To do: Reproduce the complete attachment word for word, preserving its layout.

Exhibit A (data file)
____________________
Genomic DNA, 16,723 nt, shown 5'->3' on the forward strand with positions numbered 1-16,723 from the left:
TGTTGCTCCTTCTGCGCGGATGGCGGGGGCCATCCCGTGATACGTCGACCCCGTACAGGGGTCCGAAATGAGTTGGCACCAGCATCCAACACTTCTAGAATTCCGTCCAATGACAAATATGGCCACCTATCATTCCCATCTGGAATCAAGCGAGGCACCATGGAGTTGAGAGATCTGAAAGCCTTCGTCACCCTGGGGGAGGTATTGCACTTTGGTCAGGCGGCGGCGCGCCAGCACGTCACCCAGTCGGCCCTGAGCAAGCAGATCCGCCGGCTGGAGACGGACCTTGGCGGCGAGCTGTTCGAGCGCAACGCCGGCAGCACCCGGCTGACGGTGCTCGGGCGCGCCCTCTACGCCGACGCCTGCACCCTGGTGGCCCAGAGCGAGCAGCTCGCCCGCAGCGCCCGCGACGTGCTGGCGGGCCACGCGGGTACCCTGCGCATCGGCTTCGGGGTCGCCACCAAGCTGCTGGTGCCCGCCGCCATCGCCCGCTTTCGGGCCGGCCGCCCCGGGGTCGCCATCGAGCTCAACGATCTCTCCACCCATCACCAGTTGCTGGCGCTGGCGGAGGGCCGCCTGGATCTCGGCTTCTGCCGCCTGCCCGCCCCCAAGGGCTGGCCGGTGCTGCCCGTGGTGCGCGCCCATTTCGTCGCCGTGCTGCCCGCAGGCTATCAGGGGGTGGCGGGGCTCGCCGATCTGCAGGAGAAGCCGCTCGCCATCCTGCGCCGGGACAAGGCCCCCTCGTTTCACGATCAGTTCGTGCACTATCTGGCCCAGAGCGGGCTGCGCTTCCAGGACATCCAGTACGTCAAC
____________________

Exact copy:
Genomic DNA, 16,723 nt, shown 5'->3' on the forward strand with positions numbered 1-16,723 from the left:
TGTTGCTCCTTCTGCGCGGATGGCGGGGGCCATCCCGTGATACGTCGACCCCGTACAGGGGTCCGAAATGAGTTGGCACCAGCATCCAACACTTCTAGAATTCCGTCCAATGACAAATATGGCCACCTATCATTCCCATCTGGAATCAAGCGAGGCACCATGGAGTTGAGAGATCTGAAAGCCTTCGTCACCCTGGGGGAGGTATTGCACTTTGGTCAGGCGGCGGCGCGCCAGCACGTCACCCAGTCGGCCCTGAGCAAGCAGATCCGCCGGCTGGAGACGGACCTTGGCGGCGAGCTGTTCGAGCGCAACGCCGGCAGCACCCGGCTGACGGTGCTCGGGCGCGCCCTCTACGCCGACGCCTGCACCCTGGTGGCCCAGAGCGAGCAGCTCGCCCGCAGCGCCCGCGACGTGCTGGCGGGCCACGCGGGTACCCTGCGCATCGGCTTCGGGGTCGCCACCAAGCTGCTGGTGCCCGCCGCCATCGCCCGCTTTCGGGCCGGCCGCCCCGGGGTCGCCATCGAGCTCAACGATCTCTCCACCCATCACCAGTTGCTGGCGCTGGCGGAGGGCCGCCTGGATCTCGGCTTCTGCCGCCTGCCCGCCCCCAAGGGCTGGCCGGTGCTGCCCGTGGTGCGCGCCCATTTCGTCGCCGTGCTGCCCGCAGGCTATCAGGGGGTGGCGGGGCTCGCCGATCTGCAGGAGAAGCCGCTCGCCATCCTGCGCCGGGACAAGGCCCCCTCGTTTCACGATCAGTTCGTGCACTATCTGGCCCAGAGCGGGCTGCGCTTCCAGGACATCCAGTACGTCAAC